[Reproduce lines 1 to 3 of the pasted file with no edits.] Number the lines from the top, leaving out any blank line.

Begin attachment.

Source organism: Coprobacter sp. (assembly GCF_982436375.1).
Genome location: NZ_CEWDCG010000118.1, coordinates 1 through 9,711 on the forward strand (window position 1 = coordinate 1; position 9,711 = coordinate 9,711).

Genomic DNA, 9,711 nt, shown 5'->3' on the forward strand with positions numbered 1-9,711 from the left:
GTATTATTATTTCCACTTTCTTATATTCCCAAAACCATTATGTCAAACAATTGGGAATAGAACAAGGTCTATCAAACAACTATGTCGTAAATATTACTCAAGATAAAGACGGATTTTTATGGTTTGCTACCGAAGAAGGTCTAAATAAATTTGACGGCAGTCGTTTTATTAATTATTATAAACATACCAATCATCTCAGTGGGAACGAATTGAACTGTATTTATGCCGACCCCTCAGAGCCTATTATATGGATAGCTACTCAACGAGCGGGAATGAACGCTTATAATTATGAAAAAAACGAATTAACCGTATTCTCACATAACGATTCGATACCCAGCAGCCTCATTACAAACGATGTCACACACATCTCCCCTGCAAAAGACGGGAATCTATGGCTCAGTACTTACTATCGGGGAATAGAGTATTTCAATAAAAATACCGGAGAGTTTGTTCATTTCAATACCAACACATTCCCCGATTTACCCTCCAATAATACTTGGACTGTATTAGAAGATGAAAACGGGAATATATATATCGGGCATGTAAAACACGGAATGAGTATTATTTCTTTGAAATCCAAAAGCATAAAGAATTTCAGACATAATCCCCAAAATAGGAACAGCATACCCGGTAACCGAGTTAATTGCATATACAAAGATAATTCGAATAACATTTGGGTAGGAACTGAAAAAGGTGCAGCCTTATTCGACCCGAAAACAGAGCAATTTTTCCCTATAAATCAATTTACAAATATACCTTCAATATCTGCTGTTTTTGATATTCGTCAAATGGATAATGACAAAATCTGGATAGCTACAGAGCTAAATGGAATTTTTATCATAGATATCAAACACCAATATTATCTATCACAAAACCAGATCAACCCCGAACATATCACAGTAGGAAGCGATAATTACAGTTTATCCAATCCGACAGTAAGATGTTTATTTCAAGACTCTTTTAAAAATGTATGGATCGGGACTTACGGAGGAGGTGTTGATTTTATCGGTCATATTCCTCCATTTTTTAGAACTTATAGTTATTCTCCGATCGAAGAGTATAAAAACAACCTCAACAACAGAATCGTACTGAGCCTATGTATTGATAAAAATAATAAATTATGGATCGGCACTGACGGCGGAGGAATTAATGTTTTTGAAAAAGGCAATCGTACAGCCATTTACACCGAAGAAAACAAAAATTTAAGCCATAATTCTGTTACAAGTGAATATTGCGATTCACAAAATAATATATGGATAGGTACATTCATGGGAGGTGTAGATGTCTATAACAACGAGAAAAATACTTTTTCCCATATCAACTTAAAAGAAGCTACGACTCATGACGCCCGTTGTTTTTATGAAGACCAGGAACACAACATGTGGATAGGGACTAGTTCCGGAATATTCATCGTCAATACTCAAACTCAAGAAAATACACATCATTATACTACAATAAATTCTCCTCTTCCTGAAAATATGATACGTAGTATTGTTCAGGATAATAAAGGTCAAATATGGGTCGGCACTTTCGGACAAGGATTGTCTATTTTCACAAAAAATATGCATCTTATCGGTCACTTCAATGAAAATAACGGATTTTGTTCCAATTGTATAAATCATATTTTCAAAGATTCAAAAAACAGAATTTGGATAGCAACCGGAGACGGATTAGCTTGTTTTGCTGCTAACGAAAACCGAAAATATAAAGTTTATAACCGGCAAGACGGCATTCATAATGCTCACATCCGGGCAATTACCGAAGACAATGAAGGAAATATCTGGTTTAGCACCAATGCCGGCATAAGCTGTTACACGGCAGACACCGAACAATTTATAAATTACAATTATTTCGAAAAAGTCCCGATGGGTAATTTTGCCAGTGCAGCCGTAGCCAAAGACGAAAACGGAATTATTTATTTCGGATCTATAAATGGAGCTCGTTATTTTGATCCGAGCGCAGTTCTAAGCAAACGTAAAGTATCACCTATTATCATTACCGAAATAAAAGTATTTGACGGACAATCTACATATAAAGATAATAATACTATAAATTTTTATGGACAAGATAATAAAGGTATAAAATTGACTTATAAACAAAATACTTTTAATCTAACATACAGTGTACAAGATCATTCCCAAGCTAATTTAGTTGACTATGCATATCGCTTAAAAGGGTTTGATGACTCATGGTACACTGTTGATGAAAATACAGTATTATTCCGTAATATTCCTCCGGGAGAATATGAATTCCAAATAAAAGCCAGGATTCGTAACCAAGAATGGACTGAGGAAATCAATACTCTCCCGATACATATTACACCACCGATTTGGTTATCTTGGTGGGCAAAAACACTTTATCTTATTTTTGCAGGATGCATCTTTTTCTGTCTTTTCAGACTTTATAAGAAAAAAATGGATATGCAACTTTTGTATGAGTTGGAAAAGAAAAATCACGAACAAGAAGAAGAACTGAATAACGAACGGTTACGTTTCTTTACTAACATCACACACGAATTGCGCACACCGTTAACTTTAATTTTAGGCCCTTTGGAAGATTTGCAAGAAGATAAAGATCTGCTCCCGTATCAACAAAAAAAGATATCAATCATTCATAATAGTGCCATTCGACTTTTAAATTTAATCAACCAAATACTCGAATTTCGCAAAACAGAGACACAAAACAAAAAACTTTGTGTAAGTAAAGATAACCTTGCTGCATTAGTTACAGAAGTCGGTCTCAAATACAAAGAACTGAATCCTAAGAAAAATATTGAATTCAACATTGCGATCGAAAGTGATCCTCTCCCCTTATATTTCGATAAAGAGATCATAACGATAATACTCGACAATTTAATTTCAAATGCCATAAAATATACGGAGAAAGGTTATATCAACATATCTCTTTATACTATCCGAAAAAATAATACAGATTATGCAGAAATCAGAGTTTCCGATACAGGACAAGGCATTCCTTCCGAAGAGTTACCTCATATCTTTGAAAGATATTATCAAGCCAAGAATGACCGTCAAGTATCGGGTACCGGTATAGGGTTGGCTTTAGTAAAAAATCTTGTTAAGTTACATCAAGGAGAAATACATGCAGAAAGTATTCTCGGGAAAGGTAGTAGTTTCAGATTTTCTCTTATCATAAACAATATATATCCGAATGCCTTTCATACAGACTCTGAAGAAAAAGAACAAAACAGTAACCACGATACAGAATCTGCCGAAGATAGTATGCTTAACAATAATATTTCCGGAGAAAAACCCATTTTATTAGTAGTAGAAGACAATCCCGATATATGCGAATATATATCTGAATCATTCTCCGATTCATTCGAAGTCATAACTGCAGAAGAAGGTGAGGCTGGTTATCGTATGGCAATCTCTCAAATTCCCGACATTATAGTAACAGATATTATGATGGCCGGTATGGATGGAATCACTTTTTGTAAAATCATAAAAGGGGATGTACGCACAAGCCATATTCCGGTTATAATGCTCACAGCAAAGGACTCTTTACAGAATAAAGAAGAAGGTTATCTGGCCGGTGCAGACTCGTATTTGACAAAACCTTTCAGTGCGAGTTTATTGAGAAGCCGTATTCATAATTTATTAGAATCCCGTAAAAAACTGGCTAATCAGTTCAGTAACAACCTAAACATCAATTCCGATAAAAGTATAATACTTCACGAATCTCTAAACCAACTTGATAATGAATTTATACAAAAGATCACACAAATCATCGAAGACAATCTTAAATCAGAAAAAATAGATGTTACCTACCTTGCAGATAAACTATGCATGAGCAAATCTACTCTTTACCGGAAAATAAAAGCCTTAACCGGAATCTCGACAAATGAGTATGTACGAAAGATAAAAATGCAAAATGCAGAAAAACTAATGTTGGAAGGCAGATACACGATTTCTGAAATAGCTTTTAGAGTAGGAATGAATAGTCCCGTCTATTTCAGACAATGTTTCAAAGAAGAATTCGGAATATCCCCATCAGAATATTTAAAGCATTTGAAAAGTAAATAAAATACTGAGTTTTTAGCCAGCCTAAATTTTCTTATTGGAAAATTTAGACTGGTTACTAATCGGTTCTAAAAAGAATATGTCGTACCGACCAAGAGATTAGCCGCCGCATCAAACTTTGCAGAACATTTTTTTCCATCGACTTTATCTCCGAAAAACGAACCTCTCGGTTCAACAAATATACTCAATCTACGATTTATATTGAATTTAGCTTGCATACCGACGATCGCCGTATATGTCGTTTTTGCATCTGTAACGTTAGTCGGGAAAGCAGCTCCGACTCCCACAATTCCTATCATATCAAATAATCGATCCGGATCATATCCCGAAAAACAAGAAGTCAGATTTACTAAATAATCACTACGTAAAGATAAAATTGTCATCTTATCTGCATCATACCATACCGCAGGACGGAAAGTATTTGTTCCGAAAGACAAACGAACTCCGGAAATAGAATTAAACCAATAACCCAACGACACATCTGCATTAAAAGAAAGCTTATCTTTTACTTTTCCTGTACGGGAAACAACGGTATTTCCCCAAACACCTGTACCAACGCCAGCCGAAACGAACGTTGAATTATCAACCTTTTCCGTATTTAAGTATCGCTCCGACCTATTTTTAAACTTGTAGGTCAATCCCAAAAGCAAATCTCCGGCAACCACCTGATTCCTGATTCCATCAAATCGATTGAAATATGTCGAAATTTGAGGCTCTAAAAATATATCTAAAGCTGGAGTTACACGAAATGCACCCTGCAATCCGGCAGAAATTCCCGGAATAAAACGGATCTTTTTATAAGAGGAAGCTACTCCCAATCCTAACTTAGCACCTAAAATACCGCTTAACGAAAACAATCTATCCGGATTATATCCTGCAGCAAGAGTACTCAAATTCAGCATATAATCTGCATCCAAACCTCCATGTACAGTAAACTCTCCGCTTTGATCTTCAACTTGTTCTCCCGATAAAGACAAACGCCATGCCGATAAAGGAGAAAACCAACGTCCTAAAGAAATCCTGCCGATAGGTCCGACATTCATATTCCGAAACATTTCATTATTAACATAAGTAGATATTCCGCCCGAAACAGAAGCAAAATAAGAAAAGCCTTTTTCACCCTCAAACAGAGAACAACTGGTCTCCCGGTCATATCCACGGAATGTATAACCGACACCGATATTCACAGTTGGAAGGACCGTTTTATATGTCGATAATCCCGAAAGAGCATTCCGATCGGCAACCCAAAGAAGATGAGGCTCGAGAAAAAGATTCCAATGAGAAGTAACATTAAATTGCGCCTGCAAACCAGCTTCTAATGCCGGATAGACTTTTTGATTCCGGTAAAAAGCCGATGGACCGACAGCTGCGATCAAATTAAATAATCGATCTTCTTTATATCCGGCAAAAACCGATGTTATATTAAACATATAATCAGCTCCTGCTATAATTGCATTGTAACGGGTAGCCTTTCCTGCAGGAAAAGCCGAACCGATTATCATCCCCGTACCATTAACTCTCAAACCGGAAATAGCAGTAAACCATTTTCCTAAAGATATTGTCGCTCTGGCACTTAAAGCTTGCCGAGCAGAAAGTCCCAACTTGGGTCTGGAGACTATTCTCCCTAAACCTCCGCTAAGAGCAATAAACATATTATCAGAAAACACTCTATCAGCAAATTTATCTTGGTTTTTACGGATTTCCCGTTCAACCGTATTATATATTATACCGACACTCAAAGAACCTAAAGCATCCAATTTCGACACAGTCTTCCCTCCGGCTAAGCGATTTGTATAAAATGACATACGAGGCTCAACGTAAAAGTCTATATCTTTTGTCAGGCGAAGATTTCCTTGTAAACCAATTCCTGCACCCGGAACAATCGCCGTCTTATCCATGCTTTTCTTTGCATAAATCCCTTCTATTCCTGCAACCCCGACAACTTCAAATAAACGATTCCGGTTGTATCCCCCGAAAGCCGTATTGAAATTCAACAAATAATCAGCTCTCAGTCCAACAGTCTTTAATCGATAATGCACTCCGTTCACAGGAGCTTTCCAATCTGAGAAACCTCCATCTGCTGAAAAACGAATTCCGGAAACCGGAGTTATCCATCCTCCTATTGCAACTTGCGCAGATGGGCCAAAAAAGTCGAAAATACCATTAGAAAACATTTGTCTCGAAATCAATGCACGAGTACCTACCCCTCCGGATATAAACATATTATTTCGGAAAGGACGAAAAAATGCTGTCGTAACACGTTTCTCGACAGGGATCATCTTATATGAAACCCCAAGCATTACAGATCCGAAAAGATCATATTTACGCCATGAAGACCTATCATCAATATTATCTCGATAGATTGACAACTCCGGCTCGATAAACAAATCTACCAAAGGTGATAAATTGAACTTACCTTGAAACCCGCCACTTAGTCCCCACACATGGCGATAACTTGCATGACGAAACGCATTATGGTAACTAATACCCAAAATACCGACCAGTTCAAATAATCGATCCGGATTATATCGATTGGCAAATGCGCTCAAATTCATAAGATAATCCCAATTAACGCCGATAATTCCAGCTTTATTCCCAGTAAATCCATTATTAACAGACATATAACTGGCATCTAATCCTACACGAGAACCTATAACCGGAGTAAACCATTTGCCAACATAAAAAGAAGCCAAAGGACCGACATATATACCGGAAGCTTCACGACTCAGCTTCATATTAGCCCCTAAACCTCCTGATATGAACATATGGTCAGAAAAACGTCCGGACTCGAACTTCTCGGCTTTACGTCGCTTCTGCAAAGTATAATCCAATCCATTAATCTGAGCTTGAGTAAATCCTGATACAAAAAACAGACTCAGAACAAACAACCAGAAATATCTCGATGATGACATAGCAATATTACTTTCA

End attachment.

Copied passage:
Source organism: Coprobacter sp. (assembly GCF_982436375.1).
Genome location: NZ_CEWDCG010000118.1, coordinates 1 through 9,711 on the forward strand (window position 1 = coordinate 1; position 9,711 = coordinate 9,711).

Genomic DNA, 9,711 nt, shown 5'->3' on the forward strand with positions numbered 1-9,711 from the left: